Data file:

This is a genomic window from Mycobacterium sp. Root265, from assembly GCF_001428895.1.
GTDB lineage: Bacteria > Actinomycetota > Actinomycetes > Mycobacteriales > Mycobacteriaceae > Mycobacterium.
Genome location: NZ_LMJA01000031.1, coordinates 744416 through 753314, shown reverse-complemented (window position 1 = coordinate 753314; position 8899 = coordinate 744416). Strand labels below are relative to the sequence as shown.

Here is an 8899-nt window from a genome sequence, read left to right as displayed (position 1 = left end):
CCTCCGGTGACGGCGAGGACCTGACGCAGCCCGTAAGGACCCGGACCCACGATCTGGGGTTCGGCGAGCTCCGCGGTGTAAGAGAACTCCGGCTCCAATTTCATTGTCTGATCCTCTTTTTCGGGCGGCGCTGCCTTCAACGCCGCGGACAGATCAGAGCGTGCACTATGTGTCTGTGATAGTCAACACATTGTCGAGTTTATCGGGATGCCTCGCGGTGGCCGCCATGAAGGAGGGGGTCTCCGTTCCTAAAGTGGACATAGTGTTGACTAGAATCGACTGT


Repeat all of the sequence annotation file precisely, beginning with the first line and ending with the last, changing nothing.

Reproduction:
This is a genomic window from Mycobacterium sp. Root265, from assembly GCF_001428895.1.
GTDB lineage: Bacteria > Actinomycetota > Actinomycetes > Mycobacteriales > Mycobacteriaceae > Mycobacterium.
Genome location: NZ_LMJA01000031.1, coordinates 744416 through 753314, shown reverse-complemented (window position 1 = coordinate 753314; position 8899 = coordinate 744416). Strand labels below are relative to the sequence as shown.

Here is an 8899-nt window from a genome sequence, read left to right as displayed (position 1 = left end):
CCTCCGGTGACGGCGAGGACCTGACGCAGCCCGTAAGGACCCGGACCCACGATCTGGGGTTCGGCGAGCTCCGCGGTGTAAGAGAACTCCGGCTCCAATTTCATTGTCTGATCCTCTTTTTCGGGCGGCGCTGCCTTCAACGCCGCGGACAGATCAGAGCGTGCACTATGTGTCTGTGATAGTCAACACATTGTCGAGTTTATCGGGATGCCTCGCGGTGGCCGCCATGAAGGAGGGGGTCTCCGTTCCTAAAGTGGACATAGTGTTGACTAGAATCGACTGT